Dad is residing for the second time this year, everyone is waiting.
They wait for meals, some with expectation others with trepidation. They wait for therapy sessions. They wait for visitors. They wait for medication. They wait for sleep. Some wait quietly. Some wait with laughter. Others with rage. They all wait to leave.
My Dad has been waiting to leave for days.
Some days he wants to go home. Because he has a project to complete.
Other days he wants to go to the shore, because it is the end of July, for 80 years he spent every late-July at the shore. Childhood in Wildwood Crest at his grandmother's house. Young adulthood in the Crest torturing his sister when she waitressed at all-you-can-eat pancake Sunday's. I always spent my childhood birthdays at the beach--building sand castles, eating hot dogs, clamming, riding boats, jumping waves and soaking up my father's history.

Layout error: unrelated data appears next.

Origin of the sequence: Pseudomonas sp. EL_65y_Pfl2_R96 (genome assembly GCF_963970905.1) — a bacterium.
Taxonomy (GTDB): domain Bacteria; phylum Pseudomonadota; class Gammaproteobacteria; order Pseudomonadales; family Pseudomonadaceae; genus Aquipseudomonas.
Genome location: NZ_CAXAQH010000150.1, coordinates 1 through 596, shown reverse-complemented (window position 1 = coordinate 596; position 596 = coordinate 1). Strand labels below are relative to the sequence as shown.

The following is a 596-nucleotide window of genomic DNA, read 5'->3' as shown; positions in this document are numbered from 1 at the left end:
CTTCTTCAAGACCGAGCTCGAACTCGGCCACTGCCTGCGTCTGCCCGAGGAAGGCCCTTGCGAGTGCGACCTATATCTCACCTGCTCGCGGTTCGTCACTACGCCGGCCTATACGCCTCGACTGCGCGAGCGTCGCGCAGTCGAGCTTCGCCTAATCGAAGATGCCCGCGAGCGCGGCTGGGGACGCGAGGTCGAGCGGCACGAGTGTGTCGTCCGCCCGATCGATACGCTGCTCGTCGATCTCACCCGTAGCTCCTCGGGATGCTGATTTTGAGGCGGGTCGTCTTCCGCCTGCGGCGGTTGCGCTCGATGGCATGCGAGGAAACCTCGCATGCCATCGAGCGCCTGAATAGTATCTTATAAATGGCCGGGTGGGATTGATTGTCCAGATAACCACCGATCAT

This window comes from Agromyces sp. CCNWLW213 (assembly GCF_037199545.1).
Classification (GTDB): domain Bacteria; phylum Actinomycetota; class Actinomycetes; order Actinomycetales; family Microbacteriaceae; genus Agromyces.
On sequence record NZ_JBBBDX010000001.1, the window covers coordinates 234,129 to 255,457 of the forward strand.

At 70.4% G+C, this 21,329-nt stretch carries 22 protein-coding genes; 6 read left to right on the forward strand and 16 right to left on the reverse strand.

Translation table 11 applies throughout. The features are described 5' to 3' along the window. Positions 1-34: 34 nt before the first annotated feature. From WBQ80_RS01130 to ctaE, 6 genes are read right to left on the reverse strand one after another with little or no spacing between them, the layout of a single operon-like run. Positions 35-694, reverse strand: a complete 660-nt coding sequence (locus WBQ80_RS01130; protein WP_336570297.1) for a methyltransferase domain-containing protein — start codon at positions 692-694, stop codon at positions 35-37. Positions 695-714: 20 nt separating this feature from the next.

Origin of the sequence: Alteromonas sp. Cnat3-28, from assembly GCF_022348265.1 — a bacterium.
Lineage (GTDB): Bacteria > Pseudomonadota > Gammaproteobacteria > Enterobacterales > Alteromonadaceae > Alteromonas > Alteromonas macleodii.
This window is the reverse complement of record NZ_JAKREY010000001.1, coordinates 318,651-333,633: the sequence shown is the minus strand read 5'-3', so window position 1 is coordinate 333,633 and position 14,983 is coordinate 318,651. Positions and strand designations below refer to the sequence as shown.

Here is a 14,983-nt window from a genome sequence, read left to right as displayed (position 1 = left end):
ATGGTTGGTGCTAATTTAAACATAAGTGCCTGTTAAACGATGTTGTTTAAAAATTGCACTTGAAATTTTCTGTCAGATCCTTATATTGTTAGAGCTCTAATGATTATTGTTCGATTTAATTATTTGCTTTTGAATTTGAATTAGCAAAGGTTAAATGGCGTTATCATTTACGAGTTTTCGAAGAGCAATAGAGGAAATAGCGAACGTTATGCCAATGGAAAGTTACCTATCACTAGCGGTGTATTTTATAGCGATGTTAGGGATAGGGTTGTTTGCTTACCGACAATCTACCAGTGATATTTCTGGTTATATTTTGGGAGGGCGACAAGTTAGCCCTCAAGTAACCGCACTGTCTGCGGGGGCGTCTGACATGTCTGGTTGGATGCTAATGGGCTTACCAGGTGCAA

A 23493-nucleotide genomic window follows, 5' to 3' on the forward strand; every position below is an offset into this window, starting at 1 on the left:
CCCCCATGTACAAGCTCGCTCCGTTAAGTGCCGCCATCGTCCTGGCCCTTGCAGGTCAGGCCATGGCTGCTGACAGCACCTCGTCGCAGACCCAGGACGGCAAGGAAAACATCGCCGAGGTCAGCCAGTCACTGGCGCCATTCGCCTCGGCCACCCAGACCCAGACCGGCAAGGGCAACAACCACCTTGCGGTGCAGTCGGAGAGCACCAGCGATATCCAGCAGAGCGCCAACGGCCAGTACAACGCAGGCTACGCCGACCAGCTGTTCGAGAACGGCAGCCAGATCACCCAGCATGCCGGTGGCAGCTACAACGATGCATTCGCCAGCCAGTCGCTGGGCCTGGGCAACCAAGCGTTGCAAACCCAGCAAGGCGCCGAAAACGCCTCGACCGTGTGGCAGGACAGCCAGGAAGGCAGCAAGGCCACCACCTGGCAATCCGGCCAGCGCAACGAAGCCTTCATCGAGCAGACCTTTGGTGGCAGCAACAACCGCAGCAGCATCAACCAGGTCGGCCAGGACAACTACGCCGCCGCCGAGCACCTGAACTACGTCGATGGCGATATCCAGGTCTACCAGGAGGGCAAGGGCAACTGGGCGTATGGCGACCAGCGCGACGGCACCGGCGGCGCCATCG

I imagine the only time he was not on the sand or the boards was during World War II--but knowing my stubborn old man--I am certain he found some beaches in Morocco or Panama or where ever his merchant ship took him.
But now he just waits. There are no beach chairs to load in, no sandy kids to toss in the back of the station wagon, no seagulls trying to steal our clams, no tidal pools to splash in.
Those things are all there, but my Dad is here.
He could not leave if he wanted to or if by some miracle, he could sneak away. He is a flight risk and his chair is alarmed--one step out of his wheel chair and the alarm goes off.
He is a prisoner to old age. So for now, we all wait. We wait for my dad to break free of old age. For the warden to release him from this prison of eternal waiting. We wait for the beach.
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